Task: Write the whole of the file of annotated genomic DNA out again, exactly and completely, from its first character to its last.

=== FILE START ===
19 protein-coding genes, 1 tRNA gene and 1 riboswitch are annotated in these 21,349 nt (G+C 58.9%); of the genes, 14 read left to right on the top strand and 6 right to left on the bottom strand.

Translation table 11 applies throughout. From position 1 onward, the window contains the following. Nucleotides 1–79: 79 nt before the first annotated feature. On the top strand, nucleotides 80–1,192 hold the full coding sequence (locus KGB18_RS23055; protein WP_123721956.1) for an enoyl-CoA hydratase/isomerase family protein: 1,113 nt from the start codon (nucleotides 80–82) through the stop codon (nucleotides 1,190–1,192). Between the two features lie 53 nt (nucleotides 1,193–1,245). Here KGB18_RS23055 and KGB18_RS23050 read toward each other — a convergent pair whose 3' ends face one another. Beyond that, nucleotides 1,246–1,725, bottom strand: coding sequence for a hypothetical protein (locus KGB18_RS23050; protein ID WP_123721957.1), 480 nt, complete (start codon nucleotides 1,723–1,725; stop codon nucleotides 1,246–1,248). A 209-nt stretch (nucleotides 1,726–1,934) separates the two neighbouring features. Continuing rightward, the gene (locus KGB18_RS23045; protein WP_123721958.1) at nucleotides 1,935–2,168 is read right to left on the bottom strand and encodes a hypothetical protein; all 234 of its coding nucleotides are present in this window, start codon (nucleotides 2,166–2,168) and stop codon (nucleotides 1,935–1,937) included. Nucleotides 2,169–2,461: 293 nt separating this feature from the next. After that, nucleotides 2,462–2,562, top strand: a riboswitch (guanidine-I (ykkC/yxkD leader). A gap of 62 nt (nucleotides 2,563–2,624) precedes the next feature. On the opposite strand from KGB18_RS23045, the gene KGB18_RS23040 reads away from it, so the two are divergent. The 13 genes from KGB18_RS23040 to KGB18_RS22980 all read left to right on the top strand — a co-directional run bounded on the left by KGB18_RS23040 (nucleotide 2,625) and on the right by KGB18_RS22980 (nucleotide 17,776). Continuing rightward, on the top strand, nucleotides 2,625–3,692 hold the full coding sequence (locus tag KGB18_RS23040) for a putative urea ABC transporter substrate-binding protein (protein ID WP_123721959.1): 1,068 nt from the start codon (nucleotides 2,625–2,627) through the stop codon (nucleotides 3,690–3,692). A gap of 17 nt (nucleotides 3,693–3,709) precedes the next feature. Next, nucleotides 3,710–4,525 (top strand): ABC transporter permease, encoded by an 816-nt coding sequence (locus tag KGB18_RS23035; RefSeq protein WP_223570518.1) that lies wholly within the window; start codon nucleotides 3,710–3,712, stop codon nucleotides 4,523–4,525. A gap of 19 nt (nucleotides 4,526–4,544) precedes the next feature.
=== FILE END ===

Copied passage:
19 protein-coding genes, 1 tRNA gene and 1 riboswitch are annotated in these 21,349 nt (G+C 58.9%); of the genes, 14 read left to right on the top strand and 6 right to left on the bottom strand.

Translation table 11 applies throughout. From position 1 onward, the window contains the following. Nucleotides 1–79: 79 nt before the first annotated feature. On the top strand, nucleotides 80–1,192 hold the full coding sequence (locus KGB18_RS23055; protein WP_123721956.1) for an enoyl-CoA hydratase/isomerase family protein: 1,113 nt from the start codon (nucleotides 80–82) through the stop codon (nucleotides 1,190–1,192). Between the two features lie 53 nt (nucleotides 1,193–1,245). Here KGB18_RS23055 and KGB18_RS23050 read toward each other — a convergent pair whose 3' ends face one another. Beyond that, nucleotides 1,246–1,725, bottom strand: coding sequence for a hypothetical protein (locus KGB18_RS23050; protein ID WP_123721957.1), 480 nt, complete (start codon nucleotides 1,723–1,725; stop codon nucleotides 1,246–1,248). A 209-nt stretch (nucleotides 1,726–1,934) separates the two neighbouring features. Continuing rightward, the gene (locus KGB18_RS23045; protein WP_123721958.1) at nucleotides 1,935–2,168 is read right to left on the bottom strand and encodes a hypothetical protein; all 234 of its coding nucleotides are present in this window, start codon (nucleotides 2,166–2,168) and stop codon (nucleotides 1,935–1,937) included. Nucleotides 2,169–2,461: 293 nt separating this feature from the next. After that, nucleotides 2,462–2,562, top strand: a riboswitch (guanidine-I (ykkC/yxkD leader). A gap of 62 nt (nucleotides 2,563–2,624) precedes the next feature. On the opposite strand from KGB18_RS23045, the gene KGB18_RS23040 reads away from it, so the two are divergent. The 13 genes from KGB18_RS23040 to KGB18_RS22980 all read left to right on the top strand — a co-directional run bounded on the left by KGB18_RS23040 (nucleotide 2,625) and on the right by KGB18_RS22980 (nucleotide 17,776). Continuing rightward, on the top strand, nucleotides 2,625–3,692 hold the full coding sequence (locus tag KGB18_RS23040) for a putative urea ABC transporter substrate-binding protein (protein ID WP_123721959.1): 1,068 nt from the start codon (nucleotides 2,625–2,627) through the stop codon (nucleotides 3,690–3,692). A gap of 17 nt (nucleotides 3,693–3,709) precedes the next feature. Next, nucleotides 3,710–4,525 (top strand): ABC transporter permease, encoded by an 816-nt coding sequence (locus tag KGB18_RS23035; RefSeq protein WP_223570518.1) that lies wholly within the window; start codon nucleotides 3,710–3,712, stop codon nucleotides 4,523–4,525. A gap of 19 nt (nucleotides 4,526–4,544) precedes the next feature.